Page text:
(Courtesy of The Hollywood Reporter)
The way real estate agent Russ Filice remembers it, one day in the early 2000s, he gave a tour of a Sierra Towers condominium to Eddie Fisher, the former teen idol and singer, and his daughters Tricia Leigh Fisher and Joely Fisher. The late entertainer’s brood wanted him to move into the 31-story West Hollywood high-rise, and the visit brought back memories for Fisher, former husband to both Debbie Reynolds and Elizabeth Taylor, then in his 70s. “When we were touring him with his daughters, he said, ‘Oh, I used to party here all the time with Yul Brynner, doing cocaine.’ And they said, ‘We know, Dad, we know,’ ” Filice recalls. “I thought, ‘How interesting.’ If these walls could talk.”
Indeed, Sierra Towers — long the choice of Hollywood stars, rock ‘n’ roll gods and showbiz moguls alike — is brimming with colorful tales that have only added to its appeal and mystique. There is no other residential building in Los Angeles that has housed such a diverse and large group of notables: former residents include David Geffen, Sidney Poitier and Lindsay Lohan (see chart below). Cher, Elton John and Joan Collins are current residents, and THR has learned that Courteney Cox recently bought a two-bedroom, upper-floor unit at the 9255 Doheny Road tower. They’ve all flocked to a building that is known for its jaw-dropping views, sharp midcentury architecture, discreet staff and prime location on the eastern edge of Beverly Hills at the base of the Hollywood Hills (Sierra Towers is around the corner from Soho House).
The building is effectively irreplaceable because current zoning restrictions would make it difficult to build such a tower in West Hollywood, where it is the tallest building. These factors have made Sierra Towers one of L.A.’s most expensive high-rises and helped fuel an explosion in prices and interest there ever since the boom of the mid-2000s. It is one of only a handful of L.A. condo buildings where units routinely sell for more than $1,000 per square foot, an industry benchmark.
And though Fisher never wound up buying at Sierra Towers, his interest in it is illustrative: The 146-unit property appeals to all generations — it is a place where starlet Lily Collins could share a dip in the pool or an elevator ride with Joan Collins or her Dynasty nemesis, Diahann Carroll. “You have to be in full makeup at all times when you get in the elevator — you never know who you are going to run into,” says Nikki Haskell, the StarShape diet and fitness guru and a Sierra Towers resident since 1990. She is testing the waters and has put her two-bedroom unit on the market for $3.2 million. Still, Haskell says selling it “would totally break my heart.”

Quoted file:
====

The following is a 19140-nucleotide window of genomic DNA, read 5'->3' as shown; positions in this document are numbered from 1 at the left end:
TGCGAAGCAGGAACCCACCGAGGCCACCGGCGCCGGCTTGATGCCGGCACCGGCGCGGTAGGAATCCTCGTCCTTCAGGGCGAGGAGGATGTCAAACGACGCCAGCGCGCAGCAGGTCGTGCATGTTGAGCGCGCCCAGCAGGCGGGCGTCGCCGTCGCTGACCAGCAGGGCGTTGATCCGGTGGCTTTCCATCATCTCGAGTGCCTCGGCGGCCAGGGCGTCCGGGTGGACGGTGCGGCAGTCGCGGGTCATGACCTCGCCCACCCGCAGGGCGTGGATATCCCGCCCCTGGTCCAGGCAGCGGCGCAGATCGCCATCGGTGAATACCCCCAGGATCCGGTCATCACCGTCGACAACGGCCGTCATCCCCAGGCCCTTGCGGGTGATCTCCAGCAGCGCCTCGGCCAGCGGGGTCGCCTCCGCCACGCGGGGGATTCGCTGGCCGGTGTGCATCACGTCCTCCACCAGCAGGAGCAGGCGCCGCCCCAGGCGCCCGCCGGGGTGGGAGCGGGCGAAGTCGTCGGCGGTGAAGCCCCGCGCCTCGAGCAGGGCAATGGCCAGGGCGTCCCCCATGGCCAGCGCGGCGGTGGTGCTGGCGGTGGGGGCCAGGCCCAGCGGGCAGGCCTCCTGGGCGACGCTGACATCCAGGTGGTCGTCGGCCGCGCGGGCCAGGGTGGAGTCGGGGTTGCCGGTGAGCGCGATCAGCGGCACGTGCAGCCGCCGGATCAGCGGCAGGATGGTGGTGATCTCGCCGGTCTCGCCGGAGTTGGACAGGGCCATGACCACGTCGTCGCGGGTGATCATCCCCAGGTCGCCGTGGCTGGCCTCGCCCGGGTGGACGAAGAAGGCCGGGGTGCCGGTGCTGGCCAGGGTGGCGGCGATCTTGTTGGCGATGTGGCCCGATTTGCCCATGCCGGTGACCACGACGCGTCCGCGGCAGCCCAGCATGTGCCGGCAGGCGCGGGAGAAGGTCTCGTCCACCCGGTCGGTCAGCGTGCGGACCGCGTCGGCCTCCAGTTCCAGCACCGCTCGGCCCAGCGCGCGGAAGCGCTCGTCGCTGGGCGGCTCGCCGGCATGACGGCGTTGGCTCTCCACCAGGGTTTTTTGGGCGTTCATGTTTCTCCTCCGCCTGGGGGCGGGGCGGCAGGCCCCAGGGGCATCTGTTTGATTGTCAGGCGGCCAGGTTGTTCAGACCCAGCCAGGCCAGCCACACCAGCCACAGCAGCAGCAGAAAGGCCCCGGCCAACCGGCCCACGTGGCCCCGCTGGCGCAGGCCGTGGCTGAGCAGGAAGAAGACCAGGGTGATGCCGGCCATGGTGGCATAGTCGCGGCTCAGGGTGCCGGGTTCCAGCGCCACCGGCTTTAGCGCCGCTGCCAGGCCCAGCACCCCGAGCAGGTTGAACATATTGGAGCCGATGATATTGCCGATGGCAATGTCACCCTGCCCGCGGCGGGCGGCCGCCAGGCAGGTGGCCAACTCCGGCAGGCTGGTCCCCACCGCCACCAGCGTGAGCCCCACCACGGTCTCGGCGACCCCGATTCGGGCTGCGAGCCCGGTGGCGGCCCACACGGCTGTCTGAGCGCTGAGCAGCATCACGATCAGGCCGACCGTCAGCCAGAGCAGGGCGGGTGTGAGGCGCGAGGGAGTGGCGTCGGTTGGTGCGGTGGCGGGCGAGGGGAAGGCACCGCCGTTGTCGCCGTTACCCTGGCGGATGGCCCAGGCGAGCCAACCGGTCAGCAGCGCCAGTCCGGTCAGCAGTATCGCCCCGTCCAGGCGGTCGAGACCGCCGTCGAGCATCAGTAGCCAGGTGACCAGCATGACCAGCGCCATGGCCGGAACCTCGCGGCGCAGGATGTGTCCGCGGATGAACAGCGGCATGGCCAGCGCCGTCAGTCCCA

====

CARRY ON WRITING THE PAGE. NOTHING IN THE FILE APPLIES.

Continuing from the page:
There are several apocryphal tales about the building’s early days that only add to its legend. Residents say that the site for Sierra Towers was originally situated in Beverly Hills, but when that city balked at the proposed height, the property was annexed by Los Angeles County, which then allowed construction to move forward. There are also tales of payoffs by organized crime to neighbors in nearby buildings and houses who grumbled about their views being ruined; another story involves Frank Sinatra helping to get the building completed after construction stalled because he wanted a place for his mother to live. The building is also said to get its plural name from scuttled original plans to build a second tower. (The cities of Beverly Hills and West Hollywood as well as the Los Angeles Conservancy have no records or information that validate these stories.)
What is known about the building’s history is much more straightforward. Sierra Towers was developed for $12 million by Walter and Leo Minskoff, whose family firm also built New York’s Minskoff Theatre. The building opened in 1966, just as the adjacent Sunset Strip was roaring to life, and became the tallest residential structure in Los Angeles. The architect, Jack A. Charney, who studied under Richard Neutra and Rudolph Schindler, said in a 1965 Los Angeles Times article that he designed the building “to take maximum advantage of views of city, mountains and ocean.” To that end, units in the building, which includes one-, two- and three-bedroom residences, feature true floor-to-ceiling windows and expansive terraces.
Sierra Towers was first operated as a rental property, but following its purchase by New York real estate investor Helmsley Spear Inc., the building was converted to condominiums in 1974. Back then, a one-bedroom condo could be had for $70,500 and a three-bedroom unit for $152,500, according to a 1974 Los Angeles Times story. The building drew actors, socialites and singers; The Fugitive star David Janssen settled in, as did star jockey Willie Shoemaker and later, Tawny Kitaen.